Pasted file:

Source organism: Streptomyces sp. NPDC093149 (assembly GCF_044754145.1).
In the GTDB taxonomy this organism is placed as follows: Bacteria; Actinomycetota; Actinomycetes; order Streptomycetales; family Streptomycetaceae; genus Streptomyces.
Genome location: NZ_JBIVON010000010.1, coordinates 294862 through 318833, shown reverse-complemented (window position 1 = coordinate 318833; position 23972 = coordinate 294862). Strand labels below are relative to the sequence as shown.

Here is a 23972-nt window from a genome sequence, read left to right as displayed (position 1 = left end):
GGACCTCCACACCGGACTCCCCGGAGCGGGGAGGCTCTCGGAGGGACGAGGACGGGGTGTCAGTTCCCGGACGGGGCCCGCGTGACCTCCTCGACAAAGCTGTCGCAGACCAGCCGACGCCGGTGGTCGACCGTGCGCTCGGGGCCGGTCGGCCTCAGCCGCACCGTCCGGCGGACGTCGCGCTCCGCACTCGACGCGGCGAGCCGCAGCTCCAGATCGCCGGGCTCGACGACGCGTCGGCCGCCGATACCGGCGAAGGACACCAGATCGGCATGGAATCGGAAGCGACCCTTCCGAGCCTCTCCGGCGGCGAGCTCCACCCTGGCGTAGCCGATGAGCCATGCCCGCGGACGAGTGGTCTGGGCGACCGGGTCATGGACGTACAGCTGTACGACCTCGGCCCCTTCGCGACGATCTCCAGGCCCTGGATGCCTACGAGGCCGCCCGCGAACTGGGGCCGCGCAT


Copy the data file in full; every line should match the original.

Source organism: Streptomyces sp. NPDC093149 (assembly GCF_044754145.1).
In the GTDB taxonomy this organism is placed as follows: Bacteria; Actinomycetota; Actinomycetes; order Streptomycetales; family Streptomycetaceae; genus Streptomyces.
Genome location: NZ_JBIVON010000010.1, coordinates 294862 through 318833, shown reverse-complemented (window position 1 = coordinate 318833; position 23972 = coordinate 294862). Strand labels below are relative to the sequence as shown.

Here is a 23972-nt window from a genome sequence, read left to right as displayed (position 1 = left end):
GGACCTCCACACCGGACTCCCCGGAGCGGGGAGGCTCTCGGAGGGACGAGGACGGGGTGTCAGTTCCCGGACGGGGCCCGCGTGACCTCCTCGACAAAGCTGTCGCAGACCAGCCGACGCCGGTGGTCGACCGTGCGCTCGGGGCCGGTCGGCCTCAGCCGCACCGTCCGGCGGACGTCGCGCTCCGCACTCGACGCGGCGAGCCGCAGCTCCAGATCGCCGGGCTCGACGACGCGTCGGCCGCCGATACCGGCGAAGGACACCAGATCGGCATGGAATCGGAAGCGACCCTTCCGAGCCTCTCCGGCGGCGAGCTCCACCCTGGCGTAGCCGATGAGCCATGCCCGCGGACGAGTGGTCTGGGCGACCGGGTCATGGACGTACAGCTGTACGACCTCGGCCCCTTCGCGACGATCTCCAGGCCCTGGATGCCTACGAGGCCGCCCGCGAACTGGGGCCGCGCAT